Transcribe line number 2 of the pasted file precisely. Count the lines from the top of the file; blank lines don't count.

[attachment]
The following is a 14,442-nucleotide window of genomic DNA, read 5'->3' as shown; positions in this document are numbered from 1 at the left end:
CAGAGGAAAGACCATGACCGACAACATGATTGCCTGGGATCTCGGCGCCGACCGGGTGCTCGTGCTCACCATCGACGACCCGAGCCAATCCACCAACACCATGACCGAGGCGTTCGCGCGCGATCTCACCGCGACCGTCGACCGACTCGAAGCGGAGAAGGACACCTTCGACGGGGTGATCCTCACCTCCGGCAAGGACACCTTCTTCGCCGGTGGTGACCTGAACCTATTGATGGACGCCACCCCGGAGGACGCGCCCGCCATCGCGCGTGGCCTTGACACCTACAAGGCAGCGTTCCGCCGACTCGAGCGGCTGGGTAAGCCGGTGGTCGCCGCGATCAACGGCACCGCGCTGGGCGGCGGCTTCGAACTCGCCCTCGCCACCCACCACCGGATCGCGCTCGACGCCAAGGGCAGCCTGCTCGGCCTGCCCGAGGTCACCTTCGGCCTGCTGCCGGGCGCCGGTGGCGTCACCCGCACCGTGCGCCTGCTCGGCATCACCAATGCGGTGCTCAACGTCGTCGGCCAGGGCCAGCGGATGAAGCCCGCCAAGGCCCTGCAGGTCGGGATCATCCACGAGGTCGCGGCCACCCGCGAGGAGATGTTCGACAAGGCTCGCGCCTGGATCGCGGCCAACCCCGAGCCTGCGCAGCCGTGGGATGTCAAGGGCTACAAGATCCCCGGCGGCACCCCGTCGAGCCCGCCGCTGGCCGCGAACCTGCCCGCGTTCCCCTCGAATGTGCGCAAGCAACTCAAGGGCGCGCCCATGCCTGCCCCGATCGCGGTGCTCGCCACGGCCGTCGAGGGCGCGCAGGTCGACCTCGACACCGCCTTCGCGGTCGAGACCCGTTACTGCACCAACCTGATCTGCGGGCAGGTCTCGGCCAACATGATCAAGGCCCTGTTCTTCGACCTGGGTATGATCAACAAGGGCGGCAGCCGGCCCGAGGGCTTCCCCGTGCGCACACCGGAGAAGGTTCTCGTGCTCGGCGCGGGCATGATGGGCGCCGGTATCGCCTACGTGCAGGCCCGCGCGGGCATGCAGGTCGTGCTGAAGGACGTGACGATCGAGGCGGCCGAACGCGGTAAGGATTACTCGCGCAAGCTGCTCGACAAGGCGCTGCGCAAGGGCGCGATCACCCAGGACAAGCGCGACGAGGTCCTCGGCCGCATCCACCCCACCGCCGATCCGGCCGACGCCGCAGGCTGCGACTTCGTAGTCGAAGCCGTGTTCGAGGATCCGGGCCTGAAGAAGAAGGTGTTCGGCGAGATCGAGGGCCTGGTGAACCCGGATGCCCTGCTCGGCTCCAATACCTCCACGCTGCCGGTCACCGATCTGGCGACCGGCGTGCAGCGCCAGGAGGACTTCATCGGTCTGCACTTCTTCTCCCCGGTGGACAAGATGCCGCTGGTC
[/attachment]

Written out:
CAGAGGAAAGACCATGACCGACAACATGATTGCCTGGGATCTCGGCGCCGACCGGGTGCTCGTGCTCACCATCGACGACCCGAGCCAATCCACCAACACCATGACCGAGGCGTTCGCGCGCGATCTCACCGCGACCGTCGACCGACTCGAAGCGGAGAAGGACACCTTCGACGGGGTGATCCTCACCTCCGGCAAGGACACCTTCTTCGCCGGTGGTGACCTGAACCTATTGATGGACGCCACCCCGGAGGACGCGCCCGCCATCGCGCGTGGCCTTGACACCTACAAGGCAGCGTTCCGCCGACTCGAGCGGCTGGGTAAGCCGGTGGTCGCCGCGATCAACGGCACCGCGCTGGGCGGCGGCTTCGAACTCGCCCTCGCCACCCACCACCGGATCGCGCTCGACGCCAAGGGCAGCCTGCTCGGCCTGCCCGAGGTCACCTTCGGCCTGCTGCCGGGCGCCGGTGGCGTCACCCGCACCGTGCGCCTGCTCGGCATCACCAATGCGGTGCTCAACGTCGTCGGCCAGGGCCAGCGGATGAAGCCCGCCAAGGCCCTGCAGGTCGGGATCATCCACGAGGTCGCGGCCACCCGCGAGGAGATGTTCGACAAGGCTCGCGCCTGGATCGCGGCCAACCCCGAGCCTGCGCAGCCGTGGGATGTCAAGGGCTACAAGATCCCCGGCGGCACCCCGTCGAGCCCGCCGCTGGCCGCGAACCTGCCCGCGTTCCCCTCGAATGTGCGCAAGCAACTCAAGGGCGCGCCCATGCCTGCCCCGATCGCGGTGCTCGCCACGGCCGTCGAGGGCGCGCAGGTCGACCTCGACACCGCCTTCGCGGTCGAGACCCGTTACTGCACCAACCTGATCTGCGGGCAGGTCTCGGCCAACATGATCAAGGCCCTGTTCTTCGACCTGGGTATGATCAACAAGGGCGGCAGCCGGCCCGAGGGCTTCCCCGTGCGCACACCGGAGAAGGTTCTCGTGCTCGGCGCGGGCATGATGGGCGCCGGTATCGCCTACGTGCAGGCCCGCGCGGGCATGCAGGTCGTGCTGAAGGACGTGACGATCGAGGCGGCCGAACGCGGTAAGGATTACTCGCGCAAGCTGCTCGACAAGGCGCTGCGCAAGGGCGCGATCACCCAGGACAAGCGCGACGAGGTCCTCGGCCGCATCCACCCCACCGCCGATCCGGCCGACGCCGCAGGCTGCGACTTCGTAGTCGAAGCCGTGTTCGAGGATCCGGGCCTGAAGAAGAAGGTGTTCGGCGAGATCGAGGGCCTGGTGAACCCGGATGCCCTGCTCGGCTCCAATACCTCCACGCTGCCGGTCACCGATCTGGCGACCGGCGTGCAGCGCCAGGAGGACTTCATCGGTCTGCACTTCTTCTCCCCGGTGGACAAGATGCCGCTGGTC